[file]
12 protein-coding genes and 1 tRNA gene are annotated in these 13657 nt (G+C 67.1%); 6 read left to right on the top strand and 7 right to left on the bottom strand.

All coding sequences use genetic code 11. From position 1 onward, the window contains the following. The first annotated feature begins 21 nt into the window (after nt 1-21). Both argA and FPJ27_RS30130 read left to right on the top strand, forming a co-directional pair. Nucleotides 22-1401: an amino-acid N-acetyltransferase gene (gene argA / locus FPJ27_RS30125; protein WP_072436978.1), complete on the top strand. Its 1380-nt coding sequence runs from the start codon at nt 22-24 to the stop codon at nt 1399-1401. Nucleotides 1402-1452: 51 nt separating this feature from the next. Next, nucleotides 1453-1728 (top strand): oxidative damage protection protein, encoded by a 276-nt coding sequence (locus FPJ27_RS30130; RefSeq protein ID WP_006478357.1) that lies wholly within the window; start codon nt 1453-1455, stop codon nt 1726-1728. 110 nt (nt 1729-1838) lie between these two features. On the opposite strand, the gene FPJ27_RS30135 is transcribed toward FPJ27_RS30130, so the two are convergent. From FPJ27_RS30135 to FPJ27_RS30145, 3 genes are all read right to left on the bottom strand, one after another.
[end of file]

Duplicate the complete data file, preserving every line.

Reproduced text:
12 protein-coding genes and 1 tRNA gene are annotated in these 13657 nt (G+C 67.1%); 6 read left to right on the top strand and 7 right to left on the bottom strand.

All coding sequences use genetic code 11. From position 1 onward, the window contains the following. The first annotated feature begins 21 nt into the window (after nt 1-21). Both argA and FPJ27_RS30130 read left to right on the top strand, forming a co-directional pair. Nucleotides 22-1401: an amino-acid N-acetyltransferase gene (gene argA / locus FPJ27_RS30125; protein WP_072436978.1), complete on the top strand. Its 1380-nt coding sequence runs from the start codon at nt 22-24 to the stop codon at nt 1399-1401. Nucleotides 1402-1452: 51 nt separating this feature from the next. Next, nucleotides 1453-1728 (top strand): oxidative damage protection protein, encoded by a 276-nt coding sequence (locus FPJ27_RS30130; RefSeq protein ID WP_006478357.1) that lies wholly within the window; start codon nt 1453-1455, stop codon nt 1726-1728. 110 nt (nt 1729-1838) lie between these two features. On the opposite strand, the gene FPJ27_RS30135 is transcribed toward FPJ27_RS30130, so the two are convergent. From FPJ27_RS30135 to FPJ27_RS30145, 3 genes are all read right to left on the bottom strand, one after another.